BiblioTech (Bexar County)

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BiblioTech Bexar County Digital Library - Exterior.jpg
BiblioTech South
CountryUnited States
TypePublic library, bookless library
EstablishedSeptember 14, 2013 (2013-09-14)
LocationBexar County, Texas
Coordinates29°20′39″N 98°30′18″W / 29.3442°N 98.5049°W / 29.3442; -98.5049Coordinates: 29°20′39″N 98°30′18″W / 29.3442°N 98.5049°W / 29.3442; -98.5049
Other information
DirectorLaura Cole

BiblioTech is the first and only all-digital public library in the United States. It serves residents of Bexar County, Texas. There are three BiblioTech branches and one satellite branch.


The first BiblioTech location opened on September 14, 2013.[1][2] The County-operated library cost $2.3 million (USD) and is located on the underserved south side of San Antonio.[2] San Antonio is the second largest city in Texas and the seventh largest city in the U.S., but ranks 60th in literacy.[2] The library had over 400,000 visitors in its first four years.[2]

BiblioTech's second branch, the Dr. Richard Romo BiblioTech, opened in July 2015 on the west side of San Antonio; it also serves the residents of Bexar County.[3] A third branch, on the city's east side, opened in April 2018.[4]


The library lends e-readers and digital content rather than physical media.[5][6] BiblioTech lends e-readers to those with a BiblioTech card; about half of the e-readers are on loan at any given time.[2] Each e-reader can hold up to five books. Members with a library card can also download the cloudLibrary app to read eBooks from their personal device (iOS, Android, Windows).[2]

BiblioTech also offers online databases and educational resources,[7] programming,[8] and many touch-screen video tablets with interactive Kaplan Early Learning Company educational games.[9]

List of databases[edit]

The library arranges for its patrons access to digital content from several providers. Some resources are free of charge to the library, and some require paid subscriptions.[10][11][12]

Title Producer Access
3M Cloud Library 3M Library card
AR BookFinder
Atomic Training Library card
CK-12 CK-12 Foundation
Class Central
ComicsPlus Library card
Coursera Coursera, Inc.
Digital Public Library of America Digital Public Library of America
Directory of Open Access Journals
ERIC U.S. Department of Education
Heritage Quest Cambridge Information Group Library card
Hoopla Midwest Tape LLC Library card
Khan Academy
Learning Express Library LearningExpress, LLC Library card
LibriVox LibriVox from LinkedIn[13] Library card
Mango Creative Empire, LLC[14] Library card
Medline Plus
Merriam-Webster Dictionary & Thesaurus Encyclopædia Britannica, Inc.
NewsBank NewsBank, Inc. Library card
Newspaper Archive Heritage Microfilm, Inc. Library card
Project Gutenberg Project Gutenberg Literary Archive Foundation
ProQuest Cambridge Information Group Library card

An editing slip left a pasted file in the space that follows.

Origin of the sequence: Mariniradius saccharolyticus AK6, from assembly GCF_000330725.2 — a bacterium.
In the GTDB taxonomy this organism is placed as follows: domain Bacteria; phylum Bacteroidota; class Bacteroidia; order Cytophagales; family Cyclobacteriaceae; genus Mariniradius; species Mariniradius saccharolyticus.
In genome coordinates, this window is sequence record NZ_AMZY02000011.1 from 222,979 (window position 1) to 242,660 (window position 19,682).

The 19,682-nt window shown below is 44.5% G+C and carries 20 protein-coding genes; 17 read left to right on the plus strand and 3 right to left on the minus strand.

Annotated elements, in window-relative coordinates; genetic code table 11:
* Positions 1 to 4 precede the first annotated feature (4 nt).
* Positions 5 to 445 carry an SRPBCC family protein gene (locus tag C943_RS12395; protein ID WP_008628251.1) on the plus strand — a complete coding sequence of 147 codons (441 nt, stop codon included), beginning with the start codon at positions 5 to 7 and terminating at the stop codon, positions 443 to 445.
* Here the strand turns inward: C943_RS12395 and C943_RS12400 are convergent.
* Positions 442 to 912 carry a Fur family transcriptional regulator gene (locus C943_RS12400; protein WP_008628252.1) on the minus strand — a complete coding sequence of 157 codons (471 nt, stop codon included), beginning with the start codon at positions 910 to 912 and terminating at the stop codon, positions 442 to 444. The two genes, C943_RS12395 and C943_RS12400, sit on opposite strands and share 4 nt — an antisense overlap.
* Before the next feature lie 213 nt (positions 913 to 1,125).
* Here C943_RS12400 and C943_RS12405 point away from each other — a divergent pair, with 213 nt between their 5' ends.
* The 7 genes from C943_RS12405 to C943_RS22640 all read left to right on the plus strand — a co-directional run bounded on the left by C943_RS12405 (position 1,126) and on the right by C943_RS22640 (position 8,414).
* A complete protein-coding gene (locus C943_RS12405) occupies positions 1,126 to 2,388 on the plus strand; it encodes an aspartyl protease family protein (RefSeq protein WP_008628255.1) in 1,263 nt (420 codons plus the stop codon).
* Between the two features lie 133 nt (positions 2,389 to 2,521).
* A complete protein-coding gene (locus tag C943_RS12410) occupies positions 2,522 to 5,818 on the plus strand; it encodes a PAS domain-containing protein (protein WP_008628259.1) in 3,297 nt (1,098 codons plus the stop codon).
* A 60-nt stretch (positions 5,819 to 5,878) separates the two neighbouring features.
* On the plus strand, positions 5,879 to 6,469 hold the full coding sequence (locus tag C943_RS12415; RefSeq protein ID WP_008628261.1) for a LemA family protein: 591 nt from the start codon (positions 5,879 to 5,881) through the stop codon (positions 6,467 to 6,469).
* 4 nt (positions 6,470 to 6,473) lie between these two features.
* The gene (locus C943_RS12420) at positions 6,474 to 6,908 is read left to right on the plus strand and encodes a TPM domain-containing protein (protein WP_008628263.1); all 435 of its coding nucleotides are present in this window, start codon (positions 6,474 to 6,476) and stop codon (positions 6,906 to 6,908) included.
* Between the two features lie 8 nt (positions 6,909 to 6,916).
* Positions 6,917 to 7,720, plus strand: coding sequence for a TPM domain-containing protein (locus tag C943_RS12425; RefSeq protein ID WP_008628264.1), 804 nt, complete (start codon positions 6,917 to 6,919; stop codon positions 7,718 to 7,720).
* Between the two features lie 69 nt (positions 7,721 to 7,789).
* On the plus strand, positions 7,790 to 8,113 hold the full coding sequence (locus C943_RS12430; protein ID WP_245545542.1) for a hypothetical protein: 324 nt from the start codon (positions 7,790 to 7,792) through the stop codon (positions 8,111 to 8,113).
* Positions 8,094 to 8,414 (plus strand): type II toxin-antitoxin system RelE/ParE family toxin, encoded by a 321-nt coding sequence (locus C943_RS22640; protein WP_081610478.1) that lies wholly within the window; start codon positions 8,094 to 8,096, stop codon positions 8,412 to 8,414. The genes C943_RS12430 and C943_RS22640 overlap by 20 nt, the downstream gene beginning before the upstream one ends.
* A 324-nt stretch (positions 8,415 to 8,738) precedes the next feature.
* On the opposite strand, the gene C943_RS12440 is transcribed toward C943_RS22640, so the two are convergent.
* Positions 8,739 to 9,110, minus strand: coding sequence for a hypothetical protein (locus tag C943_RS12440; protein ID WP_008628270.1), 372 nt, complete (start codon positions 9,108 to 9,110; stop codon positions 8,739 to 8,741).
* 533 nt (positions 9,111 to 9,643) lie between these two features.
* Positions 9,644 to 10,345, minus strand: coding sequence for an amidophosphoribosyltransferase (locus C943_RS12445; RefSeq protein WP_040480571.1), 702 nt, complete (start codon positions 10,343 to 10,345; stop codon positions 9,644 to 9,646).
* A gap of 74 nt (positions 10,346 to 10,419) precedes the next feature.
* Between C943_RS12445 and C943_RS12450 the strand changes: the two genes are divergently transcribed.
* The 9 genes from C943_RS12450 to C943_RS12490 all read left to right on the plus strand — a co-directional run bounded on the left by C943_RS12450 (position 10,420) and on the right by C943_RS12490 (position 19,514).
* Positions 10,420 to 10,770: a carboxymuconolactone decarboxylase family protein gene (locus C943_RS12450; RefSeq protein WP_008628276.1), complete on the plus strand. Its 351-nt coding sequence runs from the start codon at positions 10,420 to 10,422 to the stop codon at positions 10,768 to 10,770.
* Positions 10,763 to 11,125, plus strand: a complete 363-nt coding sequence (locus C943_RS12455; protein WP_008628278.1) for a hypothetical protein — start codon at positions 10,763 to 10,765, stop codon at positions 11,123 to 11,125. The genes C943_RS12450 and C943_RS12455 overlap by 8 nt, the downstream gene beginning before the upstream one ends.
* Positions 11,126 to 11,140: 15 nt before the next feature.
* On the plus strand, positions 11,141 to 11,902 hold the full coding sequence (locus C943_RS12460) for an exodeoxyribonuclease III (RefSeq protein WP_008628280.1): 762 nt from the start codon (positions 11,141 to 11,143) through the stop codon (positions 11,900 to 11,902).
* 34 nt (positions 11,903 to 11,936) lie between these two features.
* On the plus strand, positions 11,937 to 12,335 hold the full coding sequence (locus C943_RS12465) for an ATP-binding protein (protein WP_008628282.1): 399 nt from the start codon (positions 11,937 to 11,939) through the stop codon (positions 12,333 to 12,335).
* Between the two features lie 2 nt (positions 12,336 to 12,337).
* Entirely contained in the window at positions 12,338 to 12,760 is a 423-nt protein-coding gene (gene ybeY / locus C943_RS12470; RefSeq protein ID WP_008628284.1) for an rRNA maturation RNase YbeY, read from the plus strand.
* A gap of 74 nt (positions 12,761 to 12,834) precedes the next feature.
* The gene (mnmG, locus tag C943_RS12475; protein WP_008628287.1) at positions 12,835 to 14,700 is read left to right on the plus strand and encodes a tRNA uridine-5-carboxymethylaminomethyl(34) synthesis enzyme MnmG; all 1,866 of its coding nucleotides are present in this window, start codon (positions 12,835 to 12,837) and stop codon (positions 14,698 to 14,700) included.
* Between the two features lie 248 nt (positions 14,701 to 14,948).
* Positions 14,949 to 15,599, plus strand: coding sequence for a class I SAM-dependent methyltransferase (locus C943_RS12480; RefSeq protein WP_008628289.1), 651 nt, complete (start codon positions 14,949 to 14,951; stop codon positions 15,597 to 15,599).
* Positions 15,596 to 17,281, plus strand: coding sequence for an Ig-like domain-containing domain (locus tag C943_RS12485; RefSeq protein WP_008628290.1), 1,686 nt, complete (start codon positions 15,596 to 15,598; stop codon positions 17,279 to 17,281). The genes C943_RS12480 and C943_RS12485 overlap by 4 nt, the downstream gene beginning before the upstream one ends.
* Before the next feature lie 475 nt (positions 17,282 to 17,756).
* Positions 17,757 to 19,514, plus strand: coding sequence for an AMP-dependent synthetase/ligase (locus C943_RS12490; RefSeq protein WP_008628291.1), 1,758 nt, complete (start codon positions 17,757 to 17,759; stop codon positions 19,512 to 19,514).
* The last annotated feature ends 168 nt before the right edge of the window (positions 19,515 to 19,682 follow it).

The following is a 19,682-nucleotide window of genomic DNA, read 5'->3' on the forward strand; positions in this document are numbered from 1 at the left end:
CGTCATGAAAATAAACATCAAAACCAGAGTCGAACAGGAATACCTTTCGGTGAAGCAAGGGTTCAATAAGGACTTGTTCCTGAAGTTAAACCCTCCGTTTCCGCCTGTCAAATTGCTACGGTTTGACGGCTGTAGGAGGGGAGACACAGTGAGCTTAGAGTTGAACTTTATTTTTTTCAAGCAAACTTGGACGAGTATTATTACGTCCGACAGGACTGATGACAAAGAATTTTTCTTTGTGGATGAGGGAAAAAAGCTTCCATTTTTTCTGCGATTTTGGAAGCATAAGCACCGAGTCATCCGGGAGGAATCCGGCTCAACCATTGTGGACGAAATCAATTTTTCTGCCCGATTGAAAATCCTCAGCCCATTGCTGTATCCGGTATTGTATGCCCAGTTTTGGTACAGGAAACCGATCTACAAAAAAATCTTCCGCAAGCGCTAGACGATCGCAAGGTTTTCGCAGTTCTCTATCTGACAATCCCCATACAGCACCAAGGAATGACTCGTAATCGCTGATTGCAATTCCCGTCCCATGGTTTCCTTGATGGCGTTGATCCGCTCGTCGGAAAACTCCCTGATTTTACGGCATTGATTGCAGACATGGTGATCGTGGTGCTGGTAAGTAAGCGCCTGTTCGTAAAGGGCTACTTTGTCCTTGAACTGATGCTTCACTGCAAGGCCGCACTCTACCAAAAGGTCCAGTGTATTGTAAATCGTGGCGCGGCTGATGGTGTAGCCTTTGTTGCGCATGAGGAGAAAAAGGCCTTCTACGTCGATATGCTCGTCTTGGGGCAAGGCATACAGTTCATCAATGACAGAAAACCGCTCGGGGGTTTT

Purdue OWL Purdue University
SIRS Cambridge Information Group Library card
TEDtalks Sapling Foundation
TexShare Database Collection Library card
UTSA Digital Collections University of Texas at San Antonio
Zinio Gilvest Library card

Comparison to traditional libraries[edit]

All-digital libraries have existed on college campuses for years, but this is the first all-digital public library.[2] Head librarian Ashley Eklof says that in her former librarian job at a traditional library, items would get misplaced, vandalized, and go missing altogether, but she hasn't had any problems with e-readers disappearing.[2] The county also saved millions on some expenses, the architecture, and furniture required to store books, as well as the infrastructure to bear the weight of the books.[2] The volumes they offer cost about the same as the physical books.[2]

Some readers prefer nondigital libraries. For critic Jeff Jacoby BiblioTech's all-digital library model lacks sensory enticements (such as shelves of books) that he believes foster serendipity in information discovery. He also notes the efficiency of printed books and appropriate delivery systems (such as Biblioburro) in some nonurban locales.[15]


  1. ^ "About Us".
  2. ^ a b c d e f g h i j Weber, Paul J. (January 3, 2014). "Nation's first bookless library opens in San Antonio". Dallas Morning News.
  3. ^ Langford, Mark (July 25, 2015). "Bexar County dedicates Westside Dr. Ricardo Romo BiblioTech". University of Texas at San Antonio. Retrieved May 3, 2018.
  4. ^ Sullivan, Jeffrey (April 19, 2018). "Bexar County Opens Eastside BiblioTech Location". The Rivard Report. Retrieved August 10, 2018.
  5. ^ Stern, Joanna (January 14, 2013). "The First Bookless Public Library: Texas to Have BiblioTech". ABC News.
  6. ^ Hidalgo, Jason (January 14, 2013). "San Antonio launching 'bookless' BiblioTech library in fall, places its eggs in digital basket".
  7. ^ "Resources". Retrieved June 22, 2014.
  8. ^ "Calendar". Retrieved January 30, 2019.
  9. ^ Nawotkajan, Edward (January 18, 2014). "It's Here: A Library With Nary a Book". New York Times.
  10. ^ "Databases". Bexar County, Texas: BiblioTech. Retrieved October 7, 2014.
  11. ^ "How it Works". Bexar County, Texas: BiblioTech. Retrieved October 7, 2014.
  12. ^ "Resources". Bexar County, Texas: BiblioTech. Retrieved October 7, 2014.
  13. ^ "". LinkedIn. Retrieved February 8, 2017.
  14. ^ "Terms and Conditions". Farmington Hills, MI: Mango Languages. Retrieved October 7, 2014.
  15. ^ Jacoby, Jeff (June 17, 2015). "Life without libraries would be unimaginably poorer". Boston Globe.

External links[edit]